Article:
• Physical activity

  • Healthy diet

  • Strict blood glucose control

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Integration of Theory in patient with DM

“Bandura’s Self-Efficacy Theory”

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Background of theory

  • Self-Efficacy theory is an important component of Bandura’s social cognitive theory (1986), which suggests high inter-relation b/w individual’s Behavior, Environment and Personal ( cognitive, affective, & biological events) factors.

    (Graham & Winner, 1996)

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  • The reciprocal nature of the determinants of human functioning in social cognitive theory makes it possible for therapeutic & counseling efforts to be directed at personal, environmental or Behavioral factors.

  • Hence strategies for well-being can be aimed at improving emotional, cognitive, or motivational processes, increasing behavioral competencies, or altering the social conditions under which people live & work.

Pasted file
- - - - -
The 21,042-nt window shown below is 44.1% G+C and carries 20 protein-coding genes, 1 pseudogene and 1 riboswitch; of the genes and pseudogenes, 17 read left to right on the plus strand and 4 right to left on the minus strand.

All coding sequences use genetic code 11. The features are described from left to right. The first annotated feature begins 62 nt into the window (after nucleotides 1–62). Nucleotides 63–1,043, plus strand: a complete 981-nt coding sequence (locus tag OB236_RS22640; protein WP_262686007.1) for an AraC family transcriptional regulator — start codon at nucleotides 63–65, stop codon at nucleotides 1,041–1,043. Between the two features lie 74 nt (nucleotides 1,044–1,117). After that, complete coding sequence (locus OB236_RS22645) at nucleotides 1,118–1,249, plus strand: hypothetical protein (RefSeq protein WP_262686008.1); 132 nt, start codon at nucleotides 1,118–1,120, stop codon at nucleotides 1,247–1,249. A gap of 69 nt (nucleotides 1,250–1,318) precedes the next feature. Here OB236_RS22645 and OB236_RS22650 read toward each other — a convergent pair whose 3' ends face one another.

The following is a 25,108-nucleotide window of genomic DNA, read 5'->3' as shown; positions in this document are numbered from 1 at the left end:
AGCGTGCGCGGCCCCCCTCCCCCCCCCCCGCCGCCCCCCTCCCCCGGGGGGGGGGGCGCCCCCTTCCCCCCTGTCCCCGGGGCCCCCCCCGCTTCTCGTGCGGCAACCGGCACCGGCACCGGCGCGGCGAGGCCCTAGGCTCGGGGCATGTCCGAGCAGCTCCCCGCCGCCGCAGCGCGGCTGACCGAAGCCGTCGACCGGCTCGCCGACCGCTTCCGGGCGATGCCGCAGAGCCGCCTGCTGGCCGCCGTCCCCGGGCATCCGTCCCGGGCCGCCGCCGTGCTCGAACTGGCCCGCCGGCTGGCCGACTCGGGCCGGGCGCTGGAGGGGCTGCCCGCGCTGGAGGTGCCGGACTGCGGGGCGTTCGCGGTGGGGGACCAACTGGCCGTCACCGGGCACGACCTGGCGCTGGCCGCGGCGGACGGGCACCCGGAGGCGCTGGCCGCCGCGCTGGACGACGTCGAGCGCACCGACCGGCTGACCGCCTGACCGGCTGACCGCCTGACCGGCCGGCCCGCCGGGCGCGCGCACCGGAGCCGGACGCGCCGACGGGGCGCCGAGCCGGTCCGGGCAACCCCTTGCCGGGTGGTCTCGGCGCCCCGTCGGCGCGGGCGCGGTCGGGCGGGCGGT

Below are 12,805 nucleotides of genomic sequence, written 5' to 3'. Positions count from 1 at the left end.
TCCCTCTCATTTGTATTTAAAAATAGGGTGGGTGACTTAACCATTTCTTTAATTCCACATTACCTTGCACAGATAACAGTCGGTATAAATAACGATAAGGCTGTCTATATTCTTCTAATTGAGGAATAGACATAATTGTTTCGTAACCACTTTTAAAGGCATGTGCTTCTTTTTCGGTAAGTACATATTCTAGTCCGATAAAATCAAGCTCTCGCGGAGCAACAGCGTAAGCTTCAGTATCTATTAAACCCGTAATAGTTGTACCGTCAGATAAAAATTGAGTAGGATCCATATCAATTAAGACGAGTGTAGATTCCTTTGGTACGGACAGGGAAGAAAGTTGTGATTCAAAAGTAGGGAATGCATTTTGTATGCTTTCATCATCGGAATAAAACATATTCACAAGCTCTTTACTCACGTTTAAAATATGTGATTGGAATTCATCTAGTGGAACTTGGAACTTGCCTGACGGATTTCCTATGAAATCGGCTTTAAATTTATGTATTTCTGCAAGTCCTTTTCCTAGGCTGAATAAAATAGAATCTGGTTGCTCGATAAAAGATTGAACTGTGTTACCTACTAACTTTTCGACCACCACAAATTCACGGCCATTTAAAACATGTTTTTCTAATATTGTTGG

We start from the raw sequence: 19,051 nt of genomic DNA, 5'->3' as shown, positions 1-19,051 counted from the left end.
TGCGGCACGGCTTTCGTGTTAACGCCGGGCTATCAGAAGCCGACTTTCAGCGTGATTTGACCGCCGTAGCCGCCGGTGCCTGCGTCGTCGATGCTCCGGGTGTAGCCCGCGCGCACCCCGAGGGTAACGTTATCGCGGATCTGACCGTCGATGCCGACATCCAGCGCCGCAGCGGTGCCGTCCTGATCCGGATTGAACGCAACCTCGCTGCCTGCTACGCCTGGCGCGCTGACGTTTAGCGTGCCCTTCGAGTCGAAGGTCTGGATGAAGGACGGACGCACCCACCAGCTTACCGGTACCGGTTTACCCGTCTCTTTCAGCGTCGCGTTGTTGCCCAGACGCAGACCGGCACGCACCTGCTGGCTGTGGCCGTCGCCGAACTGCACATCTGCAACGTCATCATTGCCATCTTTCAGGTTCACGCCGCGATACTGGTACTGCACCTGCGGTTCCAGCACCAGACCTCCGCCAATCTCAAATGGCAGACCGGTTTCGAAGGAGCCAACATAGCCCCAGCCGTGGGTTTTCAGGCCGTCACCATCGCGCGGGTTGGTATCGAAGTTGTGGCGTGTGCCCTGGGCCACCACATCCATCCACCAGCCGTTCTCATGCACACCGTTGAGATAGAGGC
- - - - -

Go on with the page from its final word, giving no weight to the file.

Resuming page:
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  • Self-efficacy beliefs provide the foundation for human motivation, well-being and personal accomplishment.

  • People who regard themselves as highly efficacious act, think & feel differently from those who perceive themselves as inefficacious.

  • Because individual’s operate collectively as well as individually, self- efficacy is both a personal & social construct.

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  • Self-efficacy is the belief in one’s effectiveness in performing specific tasks.

    (Bandura, 1986)